Men who make less money than their wives have a tendency to overemphasize their income in a bid to make themselves appear manlier. New research by the Census Bureau that compares self-reported salary and actual tax filings over the past decade shows that when a man’s wife earns more than he does, he exaggerates his earnings by 2.9 percent. Conversely, women tend to underreport their earnings by 1.5 percent.
Women have experienced a steady increase in income since the 1980s, reports The Economist. In 1987, approximately 18 percent of women were the higher salary earners in two-income households. That number increased to nearly 30 percent by 2013. There are a few possible reasons why—women are more likely to receive college degrees, manufacturing jobs have dwindled, and the 2008 recession greatly affected men’s employment.
Income inequality can have damaging effects on people’s relationships. A 2016 study from Harvard University found that men who don’t work full-time are more likely to get divorced. A study by Cornell found that men who earn less than their wives (or far more) are more likely to cheat on their spouses.
In 2018, there is still pressure to conform to traditional gender roles. Many men and women believe males should be the breadwinners. When men are unable to fulfill this role, it can damage their confidence and make them feel inept. There’s also a tendency for some women to lose respect for men who don’t provide for their families as society expects them to.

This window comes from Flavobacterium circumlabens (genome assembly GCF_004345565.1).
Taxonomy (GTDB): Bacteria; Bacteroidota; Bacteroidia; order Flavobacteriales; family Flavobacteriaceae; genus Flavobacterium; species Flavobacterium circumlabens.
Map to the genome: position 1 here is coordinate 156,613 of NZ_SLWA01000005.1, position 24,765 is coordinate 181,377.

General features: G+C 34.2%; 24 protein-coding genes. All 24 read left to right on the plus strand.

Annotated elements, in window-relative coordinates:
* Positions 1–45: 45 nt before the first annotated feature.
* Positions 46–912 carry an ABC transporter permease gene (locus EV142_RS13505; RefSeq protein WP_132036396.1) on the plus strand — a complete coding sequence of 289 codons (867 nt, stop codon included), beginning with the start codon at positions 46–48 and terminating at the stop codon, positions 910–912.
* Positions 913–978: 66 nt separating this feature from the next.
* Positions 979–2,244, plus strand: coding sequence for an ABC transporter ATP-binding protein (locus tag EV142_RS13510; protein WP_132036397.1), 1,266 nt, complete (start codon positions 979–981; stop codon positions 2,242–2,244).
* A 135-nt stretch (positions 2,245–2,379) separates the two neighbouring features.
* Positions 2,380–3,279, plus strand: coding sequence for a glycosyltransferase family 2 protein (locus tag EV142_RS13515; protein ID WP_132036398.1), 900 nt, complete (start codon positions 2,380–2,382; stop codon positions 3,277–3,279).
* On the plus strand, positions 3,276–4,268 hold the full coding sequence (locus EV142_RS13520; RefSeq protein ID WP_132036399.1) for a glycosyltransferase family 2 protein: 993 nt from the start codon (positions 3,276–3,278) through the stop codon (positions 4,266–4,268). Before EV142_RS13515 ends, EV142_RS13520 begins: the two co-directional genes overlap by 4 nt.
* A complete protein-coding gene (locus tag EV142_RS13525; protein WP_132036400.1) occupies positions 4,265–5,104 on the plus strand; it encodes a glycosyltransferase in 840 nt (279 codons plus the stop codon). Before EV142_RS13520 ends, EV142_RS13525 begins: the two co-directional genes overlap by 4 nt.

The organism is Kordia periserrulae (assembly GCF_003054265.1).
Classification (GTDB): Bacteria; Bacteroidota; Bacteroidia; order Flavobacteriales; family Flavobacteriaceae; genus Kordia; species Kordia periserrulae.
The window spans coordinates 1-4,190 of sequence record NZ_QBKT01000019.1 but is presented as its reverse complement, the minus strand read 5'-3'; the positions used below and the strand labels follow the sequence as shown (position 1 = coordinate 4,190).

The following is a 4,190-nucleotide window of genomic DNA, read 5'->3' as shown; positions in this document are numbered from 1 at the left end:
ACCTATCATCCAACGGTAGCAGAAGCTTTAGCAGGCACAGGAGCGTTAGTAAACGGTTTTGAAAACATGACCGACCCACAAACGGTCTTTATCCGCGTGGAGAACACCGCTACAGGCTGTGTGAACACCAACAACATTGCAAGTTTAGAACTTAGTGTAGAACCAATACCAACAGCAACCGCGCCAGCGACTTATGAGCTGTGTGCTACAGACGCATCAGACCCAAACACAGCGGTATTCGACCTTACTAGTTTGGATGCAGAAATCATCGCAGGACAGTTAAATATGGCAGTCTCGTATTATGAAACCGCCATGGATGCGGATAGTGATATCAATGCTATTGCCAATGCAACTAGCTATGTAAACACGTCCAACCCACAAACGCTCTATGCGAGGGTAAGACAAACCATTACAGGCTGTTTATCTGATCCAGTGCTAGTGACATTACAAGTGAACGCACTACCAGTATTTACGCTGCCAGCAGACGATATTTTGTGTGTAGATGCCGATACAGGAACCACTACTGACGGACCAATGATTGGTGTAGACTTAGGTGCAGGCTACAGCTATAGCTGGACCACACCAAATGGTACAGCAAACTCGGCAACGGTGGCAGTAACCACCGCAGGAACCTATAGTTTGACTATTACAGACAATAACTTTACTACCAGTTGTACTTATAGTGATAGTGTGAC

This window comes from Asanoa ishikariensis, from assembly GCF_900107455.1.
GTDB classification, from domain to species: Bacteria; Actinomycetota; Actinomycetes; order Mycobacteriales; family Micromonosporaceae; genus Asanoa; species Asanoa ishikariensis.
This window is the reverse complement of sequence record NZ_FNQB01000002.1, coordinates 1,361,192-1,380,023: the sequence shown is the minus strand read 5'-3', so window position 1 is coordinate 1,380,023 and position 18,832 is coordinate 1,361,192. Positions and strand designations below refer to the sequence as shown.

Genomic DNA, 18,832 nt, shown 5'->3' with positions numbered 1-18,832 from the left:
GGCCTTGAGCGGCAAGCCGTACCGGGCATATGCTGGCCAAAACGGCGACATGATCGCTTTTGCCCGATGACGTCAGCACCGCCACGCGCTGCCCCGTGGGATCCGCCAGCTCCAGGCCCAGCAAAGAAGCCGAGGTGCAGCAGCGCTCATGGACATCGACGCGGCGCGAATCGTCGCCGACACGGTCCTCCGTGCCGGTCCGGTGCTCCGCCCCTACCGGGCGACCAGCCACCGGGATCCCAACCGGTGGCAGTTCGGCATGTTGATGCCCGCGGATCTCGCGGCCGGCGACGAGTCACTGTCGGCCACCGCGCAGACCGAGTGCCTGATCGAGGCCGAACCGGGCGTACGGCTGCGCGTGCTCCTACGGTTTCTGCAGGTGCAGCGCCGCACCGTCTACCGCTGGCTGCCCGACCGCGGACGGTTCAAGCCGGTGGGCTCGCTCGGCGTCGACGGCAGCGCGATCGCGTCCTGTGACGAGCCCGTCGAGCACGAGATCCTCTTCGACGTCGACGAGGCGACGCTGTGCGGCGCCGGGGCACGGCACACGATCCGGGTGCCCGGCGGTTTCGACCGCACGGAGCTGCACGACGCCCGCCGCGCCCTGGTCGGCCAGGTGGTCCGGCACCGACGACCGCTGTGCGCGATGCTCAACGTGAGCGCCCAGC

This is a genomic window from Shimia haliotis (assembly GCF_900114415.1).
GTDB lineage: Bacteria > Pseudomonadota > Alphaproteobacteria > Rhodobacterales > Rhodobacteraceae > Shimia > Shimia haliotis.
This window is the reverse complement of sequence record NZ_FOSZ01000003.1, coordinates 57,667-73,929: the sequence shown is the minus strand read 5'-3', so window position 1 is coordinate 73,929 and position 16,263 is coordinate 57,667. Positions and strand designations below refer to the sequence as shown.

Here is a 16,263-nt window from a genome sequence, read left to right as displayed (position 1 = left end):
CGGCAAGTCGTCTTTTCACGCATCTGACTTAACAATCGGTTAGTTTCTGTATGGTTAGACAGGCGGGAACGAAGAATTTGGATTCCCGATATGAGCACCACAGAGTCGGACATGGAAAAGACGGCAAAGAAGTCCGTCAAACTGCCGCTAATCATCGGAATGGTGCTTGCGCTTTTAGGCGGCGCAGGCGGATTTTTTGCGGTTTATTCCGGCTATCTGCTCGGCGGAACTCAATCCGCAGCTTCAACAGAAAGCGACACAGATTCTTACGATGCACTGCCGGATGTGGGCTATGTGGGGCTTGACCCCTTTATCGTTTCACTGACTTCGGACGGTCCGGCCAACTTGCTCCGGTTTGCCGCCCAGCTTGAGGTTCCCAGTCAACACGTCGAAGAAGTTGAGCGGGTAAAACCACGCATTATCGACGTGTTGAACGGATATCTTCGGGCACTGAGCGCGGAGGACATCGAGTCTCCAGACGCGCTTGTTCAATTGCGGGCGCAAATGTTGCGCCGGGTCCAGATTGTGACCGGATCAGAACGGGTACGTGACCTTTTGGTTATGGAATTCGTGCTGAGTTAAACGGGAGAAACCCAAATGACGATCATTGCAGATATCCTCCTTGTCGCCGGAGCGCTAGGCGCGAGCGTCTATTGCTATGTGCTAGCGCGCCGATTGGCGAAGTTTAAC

Lying to a Spouse About Income Is A No-No
What about if a man lies to his spouse about his income? This dishonesty can wreak havoc on a relationship.
“If you marry someone, regardless of whether you put all your money into one account or separate accounts, you need to know how much is in the total bucket,” Valerie Rind, author of Gold Diggers and Deadbeat Dads: True Stories of Friends, Family, and Financial Ruin, told Business Insider in 2015. “How do you do your budget if you have no idea what end of the spectrum your spouse is at?”
Couples should have conversations about finances before they get married. It’s a red flag is your partner doesn’t want to talk about his or her income.
Financial infidelity is not uncommon. A 2016 survey by the National Endowment for Financial Education (NEFE) found approximately two in five Americans said they’d lied about money or hidden financial details from a spouse or partner.